I didn’t talk to him that particular time. We got into Bougthorould with the Black Watch and into a defensive position. Night was coming on and the echelon was moving in and the Sergeant-Major came up with the echelon to replenish [the squadron]. And I said, “Beardsley got knocked out a couple of times with us and see that he is looked after when he gets back to the echelon. I think he has gone back for another tank." He says, “My God Sir! Beardsley is right here!" He just pulled in behind me with a new tank and he was all ready to go again. I think that just shows the courage that man had. Getting knocked out of two tanks in a short period of time...But that was Beardsley and that was the way he operated.

    http://prolog.hil.unb.ca:8080/xmlui/bitstream/handle/1882/42968/MQ68285.pdf?sequence=1
     
  14. Wills

    Wills Very Senior Member

  15. von Poop

    von Poop Adaministrator Admin

    Another little outbreak of Wittmann on Twatter has me wondering when all this interminable chat about the incident started.
    I honestly think 'who cares?', but it is mildly interesting in historiographical terms.

    First thought is that (other than those appearances in Signal) it might have been triggered by Lefevre's 'Panzers In Normandy' for ATB, or perhaps that 'Villers Bocage Through the Lens' book.
    A quick Ngram check might bear that out, though it could also suggest that the emergence of the Internet has fed all this 'Panzer Aces' stuff...

    Annotation 2020-01-03 040706.jpg
     
  16. m kenny

    m kenny Senior Member

    The Internet is awash with stupid people. Flat Earthers, anti-Vaxxers and every imaginable type of lunatic thought has spawned its own web-site. Why should history be any different? Given that the majority of books (on any subject) are worthless as any sort of reference what did we expect?
    Facebook (I. E. all platforms)has fooled people into thinking their opinions are important and so we get laughably ill-informed people opining on every subject under the sun. Facebook has only one aim-maximise the number of posts per day and if that means 950 stupid opinions battling 50 informed opinion then so be it. Its all about democracy and freedom of speech. Check out Sovereign Citizens and 1st Amendment Auditors on Youtube and you will see we (WW2 anoraks) got off lightly. I really do believe the worst aspect of the Internet is to allow crazy people to organise themselves.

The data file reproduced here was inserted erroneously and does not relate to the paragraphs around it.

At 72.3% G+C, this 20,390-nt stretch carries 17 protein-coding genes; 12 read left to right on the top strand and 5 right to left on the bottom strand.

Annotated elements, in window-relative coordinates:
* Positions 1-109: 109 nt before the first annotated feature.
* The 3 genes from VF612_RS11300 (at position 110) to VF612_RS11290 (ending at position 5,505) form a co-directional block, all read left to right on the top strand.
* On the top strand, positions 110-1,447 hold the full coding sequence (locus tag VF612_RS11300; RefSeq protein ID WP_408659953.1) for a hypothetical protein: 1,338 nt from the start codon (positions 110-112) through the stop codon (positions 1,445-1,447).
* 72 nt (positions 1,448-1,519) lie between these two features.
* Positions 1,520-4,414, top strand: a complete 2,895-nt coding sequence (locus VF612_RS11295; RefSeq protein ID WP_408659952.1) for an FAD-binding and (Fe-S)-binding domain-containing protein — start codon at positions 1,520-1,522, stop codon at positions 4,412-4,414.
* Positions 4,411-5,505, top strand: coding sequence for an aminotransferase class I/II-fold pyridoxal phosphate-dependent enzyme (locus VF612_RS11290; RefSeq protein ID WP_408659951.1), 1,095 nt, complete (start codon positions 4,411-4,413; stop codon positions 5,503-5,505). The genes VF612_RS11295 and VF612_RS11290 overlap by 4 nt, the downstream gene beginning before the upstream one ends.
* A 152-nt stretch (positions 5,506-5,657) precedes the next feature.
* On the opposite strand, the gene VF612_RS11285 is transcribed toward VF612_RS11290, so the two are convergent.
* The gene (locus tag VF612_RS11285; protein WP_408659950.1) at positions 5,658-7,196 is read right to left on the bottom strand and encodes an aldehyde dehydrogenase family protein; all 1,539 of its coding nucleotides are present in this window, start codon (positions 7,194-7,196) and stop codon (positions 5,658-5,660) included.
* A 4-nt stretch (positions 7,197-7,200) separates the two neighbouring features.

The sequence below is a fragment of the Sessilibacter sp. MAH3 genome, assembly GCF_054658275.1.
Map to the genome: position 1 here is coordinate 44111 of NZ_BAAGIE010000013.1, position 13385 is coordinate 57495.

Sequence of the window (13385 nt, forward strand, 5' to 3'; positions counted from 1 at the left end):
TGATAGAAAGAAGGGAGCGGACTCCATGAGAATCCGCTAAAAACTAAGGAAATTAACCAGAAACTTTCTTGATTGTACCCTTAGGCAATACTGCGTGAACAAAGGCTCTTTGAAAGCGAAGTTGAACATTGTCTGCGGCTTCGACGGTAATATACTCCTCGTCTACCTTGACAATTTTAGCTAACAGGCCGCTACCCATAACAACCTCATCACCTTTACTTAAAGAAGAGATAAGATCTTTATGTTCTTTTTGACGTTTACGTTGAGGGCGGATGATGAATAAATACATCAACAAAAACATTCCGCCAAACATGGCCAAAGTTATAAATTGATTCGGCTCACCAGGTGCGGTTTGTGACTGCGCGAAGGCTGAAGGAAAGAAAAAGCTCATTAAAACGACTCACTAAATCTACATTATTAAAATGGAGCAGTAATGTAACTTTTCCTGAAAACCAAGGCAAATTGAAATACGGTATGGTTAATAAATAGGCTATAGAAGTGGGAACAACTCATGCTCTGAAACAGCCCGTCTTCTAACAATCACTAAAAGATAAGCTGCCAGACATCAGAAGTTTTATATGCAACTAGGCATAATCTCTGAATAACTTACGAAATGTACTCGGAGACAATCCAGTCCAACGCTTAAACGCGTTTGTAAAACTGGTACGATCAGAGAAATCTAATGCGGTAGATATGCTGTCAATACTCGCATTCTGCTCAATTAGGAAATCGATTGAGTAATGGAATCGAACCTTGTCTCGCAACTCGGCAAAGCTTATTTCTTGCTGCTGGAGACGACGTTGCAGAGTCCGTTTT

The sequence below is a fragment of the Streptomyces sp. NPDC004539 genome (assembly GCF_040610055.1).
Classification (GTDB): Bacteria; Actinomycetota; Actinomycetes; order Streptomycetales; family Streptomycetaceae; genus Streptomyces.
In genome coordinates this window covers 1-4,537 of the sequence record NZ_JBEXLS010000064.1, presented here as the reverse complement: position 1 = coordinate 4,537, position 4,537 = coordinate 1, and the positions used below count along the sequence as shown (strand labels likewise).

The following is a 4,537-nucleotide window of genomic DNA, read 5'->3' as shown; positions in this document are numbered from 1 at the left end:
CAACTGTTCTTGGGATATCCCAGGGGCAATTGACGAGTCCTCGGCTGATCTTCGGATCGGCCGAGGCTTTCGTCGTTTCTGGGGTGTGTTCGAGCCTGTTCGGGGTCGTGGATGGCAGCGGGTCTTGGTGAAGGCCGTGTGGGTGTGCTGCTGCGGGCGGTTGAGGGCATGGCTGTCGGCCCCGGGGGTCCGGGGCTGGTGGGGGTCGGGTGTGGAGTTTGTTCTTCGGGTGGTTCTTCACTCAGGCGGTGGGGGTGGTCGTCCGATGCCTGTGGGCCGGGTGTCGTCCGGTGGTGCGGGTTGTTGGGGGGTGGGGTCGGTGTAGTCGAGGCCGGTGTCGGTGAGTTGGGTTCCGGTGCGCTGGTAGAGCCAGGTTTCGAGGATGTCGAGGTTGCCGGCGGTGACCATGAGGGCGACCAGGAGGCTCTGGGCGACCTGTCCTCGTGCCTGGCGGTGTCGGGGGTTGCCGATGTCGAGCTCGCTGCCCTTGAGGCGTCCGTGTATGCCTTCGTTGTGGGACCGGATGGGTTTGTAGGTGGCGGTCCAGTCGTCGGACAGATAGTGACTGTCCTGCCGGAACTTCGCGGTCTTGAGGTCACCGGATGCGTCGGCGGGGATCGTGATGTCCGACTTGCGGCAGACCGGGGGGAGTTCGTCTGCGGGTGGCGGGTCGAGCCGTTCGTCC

Last edited: Jan 3, 2020
  17. canuck

    canuck Token Colonial Patron

    Well written and well said. I'm sure that felt a little better. :)
    Just not sure about the freedom of speech part. More often it's shouting down the contrarians.
     
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  18. James S

    James S Very Senior Member

    Would have to agree with M Kenny, FB is indeed awash with lots of opinions and "fanboys" of the MWAC. (The "hero in Vallhalla", "warrior" comic books comments) which quickly becomes tiresome.
    Crazy people to organise themselves, 100% spot on all it takes is "Babe the sheep pig" and the "free thinkers" all fall into line.
    Looking at Youtube yesterday one of the "ads" was for some daft "Real Science" view of the world, the usual junk - Alien technology used by the Nazis, the Moon is really a vehicle which was built to visit other dimensions, backed up by the searing logic soundbite "people are not asking the right questions because they are used to listening to the wrong answers.....the end comment being "what the hell is really going on".
    WW2 history gets the same hit from the Hitler escaped crew etc.("PGW" / "Sharkhunters", if you really want to waste an hour of your life look at their offering on Amazon prime.)
    The MW fans if I might quote from "Conspiracy", "most of them have not picked up anything heavier than a pencil"....... most have almost certainly not picked up a book - "the keyboard tells me all" and it must be true "cos I read it on the internet."